How to create a psychologically safe environment that facilitates a culture of continuous improvement in your business
What is psychological safety? This is about team engagement – the idea of encouraging people to get involved in continuous improvement.
In simplest terms, you want to feel psychologically safe as a member of your team
You want to feel at ease with admitting a mistake. That it’s ok to point out mistakes made by other team members. You want to be able to speak about work-related matters without censoring yourself. Ultimately, you want to feel safe trying new things. As a leader, it is critical you create this environment for your people.
In psychologically safe teams, team members feel accepted and respected
So there are risks when doing this. It’s common to find building this kind of culture hard, particularly for new leaders. And how do you create a psychologically safe environment where you can manage upwards to the person above you?
Consider how you will do this when you have a very strong team member who seems to dominate all conversations while everybody else sits back! This is a challenging environment for a leader to manage.
As a leader, you need to feel psychologically safe yourself. You need to promote the ability to be able to speak up one or two levels above yourself.
How do we create a psychologically safe environment?
How are you going to create a team environment where people feel accepted and respected? Where diversity of thought is a respected thing? Diversity of ideas, even things that you might initially dismiss because of your years of experience, but might be important for your team to have a go at? How are you going to personally take a risk?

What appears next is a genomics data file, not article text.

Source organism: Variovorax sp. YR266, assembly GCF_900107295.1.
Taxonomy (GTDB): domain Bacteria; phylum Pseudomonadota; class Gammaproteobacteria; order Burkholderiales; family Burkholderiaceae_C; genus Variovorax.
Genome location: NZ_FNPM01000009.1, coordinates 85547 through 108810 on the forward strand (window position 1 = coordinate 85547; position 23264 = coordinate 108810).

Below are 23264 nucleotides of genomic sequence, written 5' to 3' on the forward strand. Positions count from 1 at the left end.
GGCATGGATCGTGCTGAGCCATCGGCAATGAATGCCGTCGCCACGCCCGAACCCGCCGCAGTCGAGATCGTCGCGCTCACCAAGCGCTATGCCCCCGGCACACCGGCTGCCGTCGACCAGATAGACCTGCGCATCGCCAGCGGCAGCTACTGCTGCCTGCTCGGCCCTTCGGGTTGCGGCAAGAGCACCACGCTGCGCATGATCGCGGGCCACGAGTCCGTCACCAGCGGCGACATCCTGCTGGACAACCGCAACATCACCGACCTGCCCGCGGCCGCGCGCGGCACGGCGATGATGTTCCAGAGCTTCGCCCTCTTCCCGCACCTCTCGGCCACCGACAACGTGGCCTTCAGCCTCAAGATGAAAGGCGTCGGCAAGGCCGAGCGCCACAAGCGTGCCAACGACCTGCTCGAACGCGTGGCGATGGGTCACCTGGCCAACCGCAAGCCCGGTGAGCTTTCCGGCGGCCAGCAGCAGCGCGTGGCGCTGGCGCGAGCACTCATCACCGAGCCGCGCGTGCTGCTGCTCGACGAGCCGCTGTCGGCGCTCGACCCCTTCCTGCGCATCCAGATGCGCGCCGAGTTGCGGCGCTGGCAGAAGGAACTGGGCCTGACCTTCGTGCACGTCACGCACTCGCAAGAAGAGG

Now, that’s not taking a risk with your physical safety. This is risk-taking on a social level. Picture someone coming up with an idea that involves changing a process. There are other people in the group who say “We tried that back in 2015! It never worked then, why is it going to work now?”
As a leader, you need to facilitate discussion. Your response might be something like “Well, maybe we should see what happens. I mean, what have we got to lose? We’re not getting the improvement we need doing the same thing day in day out. Could we revisit that idea or that concept? What do you think? Or is there a better way to do it?”
Allow people to take a risk and explore their ideas
This is how you want your team to feel at work. To be without fear of negative consequences- even when a mistake is made- is your aim. Your people need to feel like they’re accepted by the team. You’ll generate a lot more conversation. But it doesn’t mean all conversations are going to be easy.
Toyota leads by example
In organisations like Toyota, where there is mass manufacturing, people are encouraged to actually pull their Andon cord and stop the line when they spot a problem. One worker can potentially stop an entire production line that has 3000 people working in it! Toyota has created an environment where its people are free of fear. They can be more creative in their problem-solving. Teamwork isn’t stifled.